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October 26, 2020

Brian Salzgiver Safety Professional of the Year

Brandon Hubert
Turner Construction

The area EHS manager for Turner’s Special Projects Division in Seattle, Brandon Hubert manages over $120 million of sold work in place and is the leader in the implementation of Turner’s Building LIFE safety program. His success comes from his ability to understand field-related difficulties. His background is as a union laborer, with 21 years in the field prior to joining the Turner EHS team in 2011.

Hubert speaks the language of both field and office.

Turner’s safety program, Building LIFE, focuses on engagement of the front-line worker to drive safety. Hubert understands the issues that front-line workers face. His ability to engage when issues manifest and provide real-time fixes are invaluable to the growth of the program. Several specialty contractors have invited Hubert to deliver Turner’s Building LIFE training to management teams. This enables a deeper partnership, showing that he understands how valuable their time is and that he is willing to work on their terms to ensure that all are on the same page about safety culture and expectations.

Hubert also manages the Turner Special Projects Division staff and superintendents. Through teaching opportunities at monthly staff meetings, he provides safety trainings on topics relevant to work taking place. This enables Turner staff to have a baseline knowledge of safety requirements on current projects.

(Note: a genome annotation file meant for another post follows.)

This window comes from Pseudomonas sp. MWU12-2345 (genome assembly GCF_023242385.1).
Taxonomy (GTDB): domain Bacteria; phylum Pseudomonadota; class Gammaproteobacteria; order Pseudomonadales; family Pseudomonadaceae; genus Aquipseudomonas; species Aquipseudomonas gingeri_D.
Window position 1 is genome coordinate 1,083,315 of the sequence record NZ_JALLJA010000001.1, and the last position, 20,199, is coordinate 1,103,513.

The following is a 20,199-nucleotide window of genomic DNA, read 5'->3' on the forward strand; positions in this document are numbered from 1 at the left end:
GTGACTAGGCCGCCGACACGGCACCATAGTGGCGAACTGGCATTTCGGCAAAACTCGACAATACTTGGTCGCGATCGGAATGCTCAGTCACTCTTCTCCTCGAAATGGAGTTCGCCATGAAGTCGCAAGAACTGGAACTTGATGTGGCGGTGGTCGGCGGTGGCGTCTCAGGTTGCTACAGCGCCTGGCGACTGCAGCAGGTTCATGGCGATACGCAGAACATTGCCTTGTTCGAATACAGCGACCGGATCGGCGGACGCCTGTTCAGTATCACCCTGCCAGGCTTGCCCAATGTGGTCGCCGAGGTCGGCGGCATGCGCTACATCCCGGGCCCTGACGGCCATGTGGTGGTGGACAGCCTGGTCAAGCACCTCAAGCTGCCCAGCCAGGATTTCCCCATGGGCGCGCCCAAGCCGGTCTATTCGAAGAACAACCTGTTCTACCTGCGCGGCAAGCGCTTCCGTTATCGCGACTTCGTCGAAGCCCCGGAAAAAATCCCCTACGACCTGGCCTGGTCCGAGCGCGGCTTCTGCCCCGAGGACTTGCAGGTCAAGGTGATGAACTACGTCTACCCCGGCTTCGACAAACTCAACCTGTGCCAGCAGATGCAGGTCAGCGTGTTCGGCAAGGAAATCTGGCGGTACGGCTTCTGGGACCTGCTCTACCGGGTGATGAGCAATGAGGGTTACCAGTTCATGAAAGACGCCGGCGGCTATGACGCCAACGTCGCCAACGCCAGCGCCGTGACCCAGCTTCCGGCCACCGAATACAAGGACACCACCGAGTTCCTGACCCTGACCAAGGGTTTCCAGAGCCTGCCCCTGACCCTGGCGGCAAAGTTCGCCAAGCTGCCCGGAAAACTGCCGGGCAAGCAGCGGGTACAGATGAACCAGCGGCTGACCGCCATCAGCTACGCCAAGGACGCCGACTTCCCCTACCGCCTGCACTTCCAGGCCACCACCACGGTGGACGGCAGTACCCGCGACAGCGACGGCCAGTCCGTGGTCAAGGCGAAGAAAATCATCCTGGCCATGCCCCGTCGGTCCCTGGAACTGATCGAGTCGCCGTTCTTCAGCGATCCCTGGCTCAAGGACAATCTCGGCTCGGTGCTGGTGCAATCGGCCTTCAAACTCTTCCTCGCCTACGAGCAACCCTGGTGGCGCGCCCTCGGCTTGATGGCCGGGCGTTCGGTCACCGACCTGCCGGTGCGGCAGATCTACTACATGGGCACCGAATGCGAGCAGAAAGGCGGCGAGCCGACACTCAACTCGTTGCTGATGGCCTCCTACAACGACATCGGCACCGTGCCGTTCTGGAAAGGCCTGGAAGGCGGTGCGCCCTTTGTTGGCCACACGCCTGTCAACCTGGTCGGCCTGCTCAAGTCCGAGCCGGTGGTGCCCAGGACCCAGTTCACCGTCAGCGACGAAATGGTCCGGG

Hubert’s biggest impact recently has been leading the business unit in critical safe-behavior (CSB) events. CSBs are a partnering exercise between Turner and specialty contractors that focus on leading injury trends. Work practices are observed and opportunities of improvement are sought. Hubert has trained Turner staff on how to engage field workers as partners in a way that overcomes industry barriers between field and staff.

Another area where Hubert has led the charge is safety integrations into Turner’s lean practices. Standard planning actions are daily foreman meetings, weekly pull-planning meetings and last-planning meetings, all of which are intended to engage specialty contractors’ leads for planning ahead. With Hubert attending these events and coaching Turner superintendents and specialty contractors, potential safety issues can be predicted and plans made to control the potential issues. The risk can often be eliminated altogether by ensuring that all parties are on the same page about the sequence of events.

Many of the projects within Hubert’s division are tenant improvements to existing and occupied structures in the downtown Seattle corridor. He works during the preconstruction phase with the site superintendent to develop a detailed logistics plan that accounts for building occupant exposure and pedestrian exposure. Mobile crane operations are necessary for a variety of reasons on these projects and have high risk potential. Hubert trains Turner superintendents to ensure that thorough plans, detailing all activity related to the crane and logics plan, are bulletproof. He has also developed a mobile-crane policy that provides a step-by-step instruction of what’s needed for mobile-crane usage.

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